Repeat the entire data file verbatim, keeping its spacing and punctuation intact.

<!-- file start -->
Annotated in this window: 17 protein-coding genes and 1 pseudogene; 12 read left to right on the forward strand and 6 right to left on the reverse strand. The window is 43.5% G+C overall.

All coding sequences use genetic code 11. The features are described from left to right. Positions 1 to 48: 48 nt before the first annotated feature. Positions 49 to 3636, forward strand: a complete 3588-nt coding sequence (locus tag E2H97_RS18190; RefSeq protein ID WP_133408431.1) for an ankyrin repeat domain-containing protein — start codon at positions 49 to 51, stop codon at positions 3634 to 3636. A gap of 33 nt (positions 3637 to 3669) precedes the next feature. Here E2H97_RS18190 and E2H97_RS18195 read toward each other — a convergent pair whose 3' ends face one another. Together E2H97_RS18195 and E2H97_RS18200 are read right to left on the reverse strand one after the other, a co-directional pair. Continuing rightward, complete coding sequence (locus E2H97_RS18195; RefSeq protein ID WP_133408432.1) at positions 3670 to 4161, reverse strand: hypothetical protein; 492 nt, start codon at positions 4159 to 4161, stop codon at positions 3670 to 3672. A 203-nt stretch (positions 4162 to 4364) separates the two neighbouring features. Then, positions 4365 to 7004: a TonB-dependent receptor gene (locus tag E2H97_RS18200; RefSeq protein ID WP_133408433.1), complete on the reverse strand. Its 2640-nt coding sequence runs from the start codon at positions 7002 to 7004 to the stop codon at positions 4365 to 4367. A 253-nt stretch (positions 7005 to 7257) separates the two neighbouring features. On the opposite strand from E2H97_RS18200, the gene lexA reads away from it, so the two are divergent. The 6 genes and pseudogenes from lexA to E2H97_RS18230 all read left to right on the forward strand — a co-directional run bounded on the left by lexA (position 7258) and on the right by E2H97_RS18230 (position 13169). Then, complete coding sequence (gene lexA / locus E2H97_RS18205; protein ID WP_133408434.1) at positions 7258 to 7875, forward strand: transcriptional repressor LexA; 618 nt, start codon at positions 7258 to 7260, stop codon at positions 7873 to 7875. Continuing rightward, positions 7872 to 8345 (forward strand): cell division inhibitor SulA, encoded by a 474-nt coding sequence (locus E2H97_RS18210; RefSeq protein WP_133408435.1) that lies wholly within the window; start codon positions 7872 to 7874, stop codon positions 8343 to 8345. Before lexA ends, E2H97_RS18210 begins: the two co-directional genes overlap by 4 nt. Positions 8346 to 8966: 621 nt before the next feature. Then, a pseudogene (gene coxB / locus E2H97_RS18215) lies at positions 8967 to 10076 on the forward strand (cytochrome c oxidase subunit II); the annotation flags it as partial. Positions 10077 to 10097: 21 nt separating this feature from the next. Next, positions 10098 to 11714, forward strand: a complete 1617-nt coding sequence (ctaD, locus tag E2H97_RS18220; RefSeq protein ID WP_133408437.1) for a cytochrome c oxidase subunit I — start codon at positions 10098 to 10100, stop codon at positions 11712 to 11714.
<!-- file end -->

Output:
Annotated in this window: 17 protein-coding genes and 1 pseudogene; 12 read left to right on the forward strand and 6 right to left on the reverse strand. The window is 43.5% G+C overall.

All coding sequences use genetic code 11. The features are described from left to right. Positions 1 to 48: 48 nt before the first annotated feature. Positions 49 to 3636, forward strand: a complete 3588-nt coding sequence (locus tag E2H97_RS18190; RefSeq protein ID WP_133408431.1) for an ankyrin repeat domain-containing protein — start codon at positions 49 to 51, stop codon at positions 3634 to 3636. A gap of 33 nt (positions 3637 to 3669) precedes the next feature. Here E2H97_RS18190 and E2H97_RS18195 read toward each other — a convergent pair whose 3' ends face one another. Together E2H97_RS18195 and E2H97_RS18200 are read right to left on the reverse strand one after the other, a co-directional pair. Continuing rightward, complete coding sequence (locus E2H97_RS18195; RefSeq protein ID WP_133408432.1) at positions 3670 to 4161, reverse strand: hypothetical protein; 492 nt, start codon at positions 4159 to 4161, stop codon at positions 3670 to 3672. A 203-nt stretch (positions 4162 to 4364) separates the two neighbouring features. Then, positions 4365 to 7004: a TonB-dependent receptor gene (locus tag E2H97_RS18200; RefSeq protein ID WP_133408433.1), complete on the reverse strand. Its 2640-nt coding sequence runs from the start codon at positions 7002 to 7004 to the stop codon at positions 4365 to 4367. A 253-nt stretch (positions 7005 to 7257) separates the two neighbouring features. On the opposite strand from E2H97_RS18200, the gene lexA reads away from it, so the two are divergent. The 6 genes and pseudogenes from lexA to E2H97_RS18230 all read left to right on the forward strand — a co-directional run bounded on the left by lexA (position 7258) and on the right by E2H97_RS18230 (position 13169). Then, complete coding sequence (gene lexA / locus E2H97_RS18205; protein ID WP_133408434.1) at positions 7258 to 7875, forward strand: transcriptional repressor LexA; 618 nt, start codon at positions 7258 to 7260, stop codon at positions 7873 to 7875. Continuing rightward, positions 7872 to 8345 (forward strand): cell division inhibitor SulA, encoded by a 474-nt coding sequence (locus E2H97_RS18210; RefSeq protein WP_133408435.1) that lies wholly within the window; start codon positions 7872 to 7874, stop codon positions 8343 to 8345. Before lexA ends, E2H97_RS18210 begins: the two co-directional genes overlap by 4 nt. Positions 8346 to 8966: 621 nt before the next feature. Then, a pseudogene (gene coxB / locus E2H97_RS18215) lies at positions 8967 to 10076 on the forward strand (cytochrome c oxidase subunit II); the annotation flags it as partial. Positions 10077 to 10097: 21 nt separating this feature from the next. Next, positions 10098 to 11714, forward strand: a complete 1617-nt coding sequence (ctaD, locus tag E2H97_RS18220; RefSeq protein ID WP_133408437.1) for a cytochrome c oxidase subunit I — start codon at positions 10098 to 10100, stop codon at positions 11712 to 11714.